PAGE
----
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LiverTox: Clinical and Research Information on Drug-Induced Liver Injury [Internet]. Bethesda (MD): National Institute of Diabetes and Digestive and Kidney Diseases; 2012-.

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LiverTox: Clinical and Research Information on Drug-Induced Liver Injury [Internet].

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Last Update: March 1, 2016.



Barbiturates are structurally related compounds with sedative and hypnotic activities, some of which (phenobarbital and mephobarital) are also used as anticonvulsants. Phenobarbital has been clearly linked to cases of idiosyncratic acute liver injury, resembling the immunoallergic hepatotoxicity of other aromatic anticonvulsants such as phenytoin and carbamazepine. In contrast, the other conventional sedative barbiturates have not been linked to serum enzyme elevations during therapy and clinically apparent acute liver injury due to the sedative barbiturates is extremely rare, if it occurs at all.


Barbiturates are a family of compounds that have sedative and hypnotic activities and act as nonselective central nervous system (CNS) depressants. Phenobarbital has also been used as an anticonvulsant, acting by suppression of spread of seizure activity by enhancing the effect of gamma aminobutyric acid (GABA). Phenobarbital (fee" noe bar' bi tal) has been linked to instances of acute liver injury and is discussed separately as an anticonvulsant. The barbiturates that are used as sedatives and hypnotics, in contrast, have not been linked to cases of acute or chronic liver injury and are discussed together below.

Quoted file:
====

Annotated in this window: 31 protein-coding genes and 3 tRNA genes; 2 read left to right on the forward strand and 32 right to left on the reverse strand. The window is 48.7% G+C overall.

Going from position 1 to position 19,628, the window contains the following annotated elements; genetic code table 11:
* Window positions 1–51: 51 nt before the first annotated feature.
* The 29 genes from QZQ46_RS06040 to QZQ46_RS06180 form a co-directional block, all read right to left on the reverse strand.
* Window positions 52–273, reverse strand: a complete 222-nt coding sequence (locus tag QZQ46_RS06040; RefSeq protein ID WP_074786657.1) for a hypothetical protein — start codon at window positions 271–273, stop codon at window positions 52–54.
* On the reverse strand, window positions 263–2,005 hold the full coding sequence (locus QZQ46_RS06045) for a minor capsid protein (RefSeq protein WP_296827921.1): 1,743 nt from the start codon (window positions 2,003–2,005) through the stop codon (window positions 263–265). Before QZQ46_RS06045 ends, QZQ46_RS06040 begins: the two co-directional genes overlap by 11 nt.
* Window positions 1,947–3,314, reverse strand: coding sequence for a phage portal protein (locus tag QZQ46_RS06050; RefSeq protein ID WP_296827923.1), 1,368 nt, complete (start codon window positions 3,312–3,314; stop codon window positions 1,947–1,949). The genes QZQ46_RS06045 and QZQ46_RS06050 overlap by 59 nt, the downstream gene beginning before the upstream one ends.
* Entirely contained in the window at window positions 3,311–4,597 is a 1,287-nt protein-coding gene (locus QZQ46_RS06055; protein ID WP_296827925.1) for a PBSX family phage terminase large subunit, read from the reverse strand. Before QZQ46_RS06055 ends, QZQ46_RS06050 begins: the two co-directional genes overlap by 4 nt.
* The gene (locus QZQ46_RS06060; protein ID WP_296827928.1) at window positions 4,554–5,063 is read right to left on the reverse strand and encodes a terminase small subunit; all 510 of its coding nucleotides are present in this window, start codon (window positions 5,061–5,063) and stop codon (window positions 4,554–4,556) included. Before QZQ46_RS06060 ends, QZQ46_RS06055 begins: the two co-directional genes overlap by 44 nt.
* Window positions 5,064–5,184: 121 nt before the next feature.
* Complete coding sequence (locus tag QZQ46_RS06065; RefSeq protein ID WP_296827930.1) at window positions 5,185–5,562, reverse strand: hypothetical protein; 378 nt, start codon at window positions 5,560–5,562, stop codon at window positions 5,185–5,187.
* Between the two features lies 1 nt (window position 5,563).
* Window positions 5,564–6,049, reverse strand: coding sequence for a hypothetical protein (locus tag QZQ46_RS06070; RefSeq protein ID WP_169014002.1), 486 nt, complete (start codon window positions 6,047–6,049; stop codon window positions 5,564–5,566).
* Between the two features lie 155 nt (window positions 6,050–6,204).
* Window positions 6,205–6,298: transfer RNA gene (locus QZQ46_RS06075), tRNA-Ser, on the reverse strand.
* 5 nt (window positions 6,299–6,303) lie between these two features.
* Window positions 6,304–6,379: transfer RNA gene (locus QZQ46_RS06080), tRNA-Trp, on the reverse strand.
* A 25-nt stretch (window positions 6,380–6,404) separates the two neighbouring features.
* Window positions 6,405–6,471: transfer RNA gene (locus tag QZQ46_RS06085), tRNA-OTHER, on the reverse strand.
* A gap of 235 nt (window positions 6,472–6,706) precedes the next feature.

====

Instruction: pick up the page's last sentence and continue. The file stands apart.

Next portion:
Amobarbital, butabarbital, pentobarbital and secobarbital are used as sedatives and hypnotics and not as anticonvulsants. These and several other barbiturates were introduced into medical use in the United States in the 1950s as sedatives, hypnotics (short term treatment of insomnia) and preanesthetic agents. They are now rarely used, having been largely replaced by more effective and better tolerated sedatives and hypnotics such as the benzodiazepines and benzodiazepine receptor agonists. Amobarbital (am" oh bar' bi tal) and butabarbital (bue' ta bar' bi tal) are currently available, but only as solutions for parenteral administration, being used largely as preanesthetic agents. Secobarbital is available as a 100 mg capsule generically and under the brand name Seconal. Pentobarbital is no longer available in the United States. Current indications for the barbiturates include short term treatment of insomnia and as a preanesthetic agent. The recommended dose of secobarbital in adults is 100 mg at bedtime or 200 to 300 mg 1 to 2 hours before surgery. Barbiturates that are no longer available in the United States include butalbital, mephobarbital, methohexital and pentobarbital. Secobarbital is classified as a Schedule II substance, indicating that it has definite potential for physical and psychological dependence and abuse. Frequent side effects include drowsiness, sedation, hypotension, nausea, headache and skin rash.